Stirling, in Long Hill Township, was a planned community. Today's versions exclude the workplace, but this village was meant to have a factory at its heart. Laid out in rectangular blocks on open farmland in the Passaic Valley, the town gave employment and shelter to successive flocks of immigrants and their children. The factory that nurtured its growth was consumed in a spectacular fire twenty-five years ago and the area has become increasingly suburban. Yet the town's design and the character of its older houses still testify to its industrial history.
Long Hill is the new name for Passaic Township, which was created just after the Civil War when the southern part of Morris Township was split off in 1866. It was a quiet farming community. A hint of the changes to come appeared in the Morristown Jerseyman in 1868 with the announcement that the Mutual Life Insurance Company of New York, "the wealthiest on this continent," was ready to invest its immense resources in Morris County. Residents were advised to direct loan applications to local attorney Frederick G. Burnham.
Shortly afterward the Passaic Valley and Peapack Railroad, created to extend rail service from Summit to Peapack, purchased a right of way across lands of Passaic Township farmer Joseph Blake. Burnham witnessed the contract, which designated the location of the station that would become Stirling. Days later, Frederick S. Winston, longtime president and a trustee of the Mutual Life Insurance Company of New York, bought the land adjoining the proposed station.
In February 1869 he purchased as "trustee," a 500-acre tract assembled by Blake. It appears that the Mutual Life Insurance Company, now known as M.O.N.Y., was the investor in the development of Stirling.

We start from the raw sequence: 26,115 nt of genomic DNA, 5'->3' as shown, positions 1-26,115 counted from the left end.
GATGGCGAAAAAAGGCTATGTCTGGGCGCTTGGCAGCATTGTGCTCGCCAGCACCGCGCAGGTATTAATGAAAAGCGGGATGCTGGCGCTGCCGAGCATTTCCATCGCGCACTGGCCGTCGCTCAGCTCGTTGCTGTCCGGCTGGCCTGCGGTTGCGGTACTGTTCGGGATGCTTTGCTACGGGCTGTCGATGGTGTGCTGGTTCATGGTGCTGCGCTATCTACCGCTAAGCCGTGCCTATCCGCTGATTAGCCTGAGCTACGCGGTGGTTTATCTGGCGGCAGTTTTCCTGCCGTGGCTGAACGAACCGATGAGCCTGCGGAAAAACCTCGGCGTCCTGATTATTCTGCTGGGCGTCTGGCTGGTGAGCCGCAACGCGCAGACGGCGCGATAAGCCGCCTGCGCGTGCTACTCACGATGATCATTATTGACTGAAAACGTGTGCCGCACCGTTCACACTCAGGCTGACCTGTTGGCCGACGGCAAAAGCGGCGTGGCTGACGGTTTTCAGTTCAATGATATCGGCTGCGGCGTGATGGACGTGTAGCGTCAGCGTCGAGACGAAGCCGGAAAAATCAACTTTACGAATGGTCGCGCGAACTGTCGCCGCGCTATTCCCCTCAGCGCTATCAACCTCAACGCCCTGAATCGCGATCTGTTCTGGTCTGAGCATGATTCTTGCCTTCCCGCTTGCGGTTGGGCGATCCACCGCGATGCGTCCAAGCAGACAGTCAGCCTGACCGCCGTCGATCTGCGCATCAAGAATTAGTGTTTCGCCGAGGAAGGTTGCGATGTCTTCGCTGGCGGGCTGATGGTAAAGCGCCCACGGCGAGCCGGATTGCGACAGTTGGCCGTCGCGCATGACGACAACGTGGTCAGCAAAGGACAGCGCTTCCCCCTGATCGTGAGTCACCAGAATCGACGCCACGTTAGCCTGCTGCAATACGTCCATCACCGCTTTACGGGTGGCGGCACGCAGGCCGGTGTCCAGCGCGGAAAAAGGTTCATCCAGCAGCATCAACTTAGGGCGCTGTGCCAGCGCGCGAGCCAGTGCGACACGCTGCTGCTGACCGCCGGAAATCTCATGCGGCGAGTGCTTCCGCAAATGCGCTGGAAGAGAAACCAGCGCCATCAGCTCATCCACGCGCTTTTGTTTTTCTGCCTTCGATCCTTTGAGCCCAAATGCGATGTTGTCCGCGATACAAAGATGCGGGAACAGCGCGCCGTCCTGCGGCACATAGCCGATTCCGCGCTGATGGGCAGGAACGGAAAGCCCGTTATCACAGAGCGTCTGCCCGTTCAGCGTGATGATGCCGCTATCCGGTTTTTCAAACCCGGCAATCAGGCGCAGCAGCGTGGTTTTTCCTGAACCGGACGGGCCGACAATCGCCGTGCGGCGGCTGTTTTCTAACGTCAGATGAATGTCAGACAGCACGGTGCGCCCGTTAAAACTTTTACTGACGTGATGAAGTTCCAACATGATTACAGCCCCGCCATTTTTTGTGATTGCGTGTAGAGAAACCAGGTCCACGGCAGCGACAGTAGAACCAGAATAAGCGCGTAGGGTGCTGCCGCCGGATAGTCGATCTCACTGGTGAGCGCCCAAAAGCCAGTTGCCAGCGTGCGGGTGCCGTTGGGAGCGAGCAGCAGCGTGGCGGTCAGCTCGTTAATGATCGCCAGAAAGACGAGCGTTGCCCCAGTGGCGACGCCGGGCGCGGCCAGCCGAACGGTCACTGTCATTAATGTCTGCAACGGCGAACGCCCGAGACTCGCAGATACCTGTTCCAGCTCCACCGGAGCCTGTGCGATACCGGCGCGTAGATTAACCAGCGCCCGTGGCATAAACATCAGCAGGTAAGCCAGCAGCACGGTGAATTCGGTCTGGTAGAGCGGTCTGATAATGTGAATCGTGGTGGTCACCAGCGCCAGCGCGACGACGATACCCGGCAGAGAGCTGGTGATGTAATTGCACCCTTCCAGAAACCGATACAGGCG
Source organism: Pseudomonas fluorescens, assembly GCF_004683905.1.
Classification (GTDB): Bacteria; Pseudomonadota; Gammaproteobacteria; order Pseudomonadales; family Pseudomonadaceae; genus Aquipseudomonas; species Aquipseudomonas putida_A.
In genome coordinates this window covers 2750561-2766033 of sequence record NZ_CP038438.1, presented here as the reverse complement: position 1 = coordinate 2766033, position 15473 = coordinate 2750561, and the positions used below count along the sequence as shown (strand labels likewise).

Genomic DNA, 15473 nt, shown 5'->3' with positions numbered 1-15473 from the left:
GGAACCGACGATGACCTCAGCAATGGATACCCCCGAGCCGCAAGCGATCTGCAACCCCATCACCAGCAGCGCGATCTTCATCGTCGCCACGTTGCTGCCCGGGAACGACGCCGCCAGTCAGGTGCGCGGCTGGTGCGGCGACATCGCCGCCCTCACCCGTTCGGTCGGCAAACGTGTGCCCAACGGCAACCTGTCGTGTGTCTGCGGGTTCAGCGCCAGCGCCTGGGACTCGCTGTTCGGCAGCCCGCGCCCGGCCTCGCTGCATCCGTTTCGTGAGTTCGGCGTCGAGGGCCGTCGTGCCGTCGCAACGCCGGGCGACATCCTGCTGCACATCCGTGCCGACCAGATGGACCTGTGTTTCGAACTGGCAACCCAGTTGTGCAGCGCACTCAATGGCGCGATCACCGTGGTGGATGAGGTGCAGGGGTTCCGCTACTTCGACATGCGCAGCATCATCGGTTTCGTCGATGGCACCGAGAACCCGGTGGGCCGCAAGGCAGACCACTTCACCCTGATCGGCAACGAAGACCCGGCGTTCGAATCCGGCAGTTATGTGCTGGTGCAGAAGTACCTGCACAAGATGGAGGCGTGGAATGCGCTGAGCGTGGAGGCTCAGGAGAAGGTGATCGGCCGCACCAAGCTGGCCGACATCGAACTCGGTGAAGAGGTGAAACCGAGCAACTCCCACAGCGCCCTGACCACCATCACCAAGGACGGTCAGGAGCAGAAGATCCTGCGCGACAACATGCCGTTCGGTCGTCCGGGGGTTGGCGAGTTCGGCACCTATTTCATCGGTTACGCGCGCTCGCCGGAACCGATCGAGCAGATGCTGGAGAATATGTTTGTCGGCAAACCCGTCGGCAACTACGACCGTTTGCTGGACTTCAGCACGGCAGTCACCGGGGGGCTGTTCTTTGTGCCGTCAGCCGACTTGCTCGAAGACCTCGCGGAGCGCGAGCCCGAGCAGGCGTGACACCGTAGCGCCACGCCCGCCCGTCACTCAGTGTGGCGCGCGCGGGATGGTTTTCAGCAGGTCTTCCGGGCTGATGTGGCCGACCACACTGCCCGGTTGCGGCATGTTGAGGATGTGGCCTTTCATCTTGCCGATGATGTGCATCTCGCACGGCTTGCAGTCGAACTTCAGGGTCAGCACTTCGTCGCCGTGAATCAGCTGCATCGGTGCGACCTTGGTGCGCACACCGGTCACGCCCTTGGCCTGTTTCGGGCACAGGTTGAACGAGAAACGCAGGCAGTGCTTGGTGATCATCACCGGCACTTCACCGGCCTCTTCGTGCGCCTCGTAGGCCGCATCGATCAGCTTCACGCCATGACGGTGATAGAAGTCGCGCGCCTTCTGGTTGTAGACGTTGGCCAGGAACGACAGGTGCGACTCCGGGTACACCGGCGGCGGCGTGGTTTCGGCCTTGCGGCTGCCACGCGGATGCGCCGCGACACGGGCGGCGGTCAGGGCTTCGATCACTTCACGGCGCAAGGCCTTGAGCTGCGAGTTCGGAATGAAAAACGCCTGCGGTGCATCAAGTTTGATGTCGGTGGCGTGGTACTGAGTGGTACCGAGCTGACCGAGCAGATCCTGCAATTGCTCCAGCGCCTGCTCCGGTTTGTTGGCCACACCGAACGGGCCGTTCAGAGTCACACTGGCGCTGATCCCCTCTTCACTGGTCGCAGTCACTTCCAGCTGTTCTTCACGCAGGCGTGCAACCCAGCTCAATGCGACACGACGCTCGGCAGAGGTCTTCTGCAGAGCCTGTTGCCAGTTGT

By a new charter in 1870, the railroad's name was changed to the New Jersey West Line and its territory extended to the Delaware River. The expectation of coal shipments from Pennsylvania drew investors and construction began. Rural Passaic Township would get three stations. Millington was an old village, but Gillette and Stirling were new names for the designated stops.
In November 1870 when Winston hired a carpenter to put up a building near the depot his contract still referred to the site as "Long Hill." The name Stirling may have first appeared on a map in May 1871. It would honor the Revolutionary general William Alexander, known as Lord Stirling.
Winston hired builder Clarkson B. Moffett to put up eight houses in the new town. The contract, now in Morris County's archives, required the houses to be copies of certain dwellings built earlier in Plainfield. He felt the village needed a church, and made an agreement with minister Henry Grant to encourage the formation of a Presbyterian congregation. Winston wanted a sober village; a deed to Lucy Blake forbade the manufacture and sale of intoxicating drinks on her lot.
Regularly scheduled trains began to run through Stirling in early 1872. Within two years a small Presbyterian congregation occupied a new church on land essentially donated by Winston. Joseph Blake was a church trustee. Winston retained Blake to build the railway depot and to complete Central Avenue. A new town plan featuring a park, a lake, and curving drives on the hill was drawn. After three years of slow progress, Winston had to engage Herbert G. Torrey to finish the new buildings. Torrey, a geologist, would have a small metal factory in town. His drawing of the depot also in the county archives, shows horse posts, flower beds, and a greenhouse.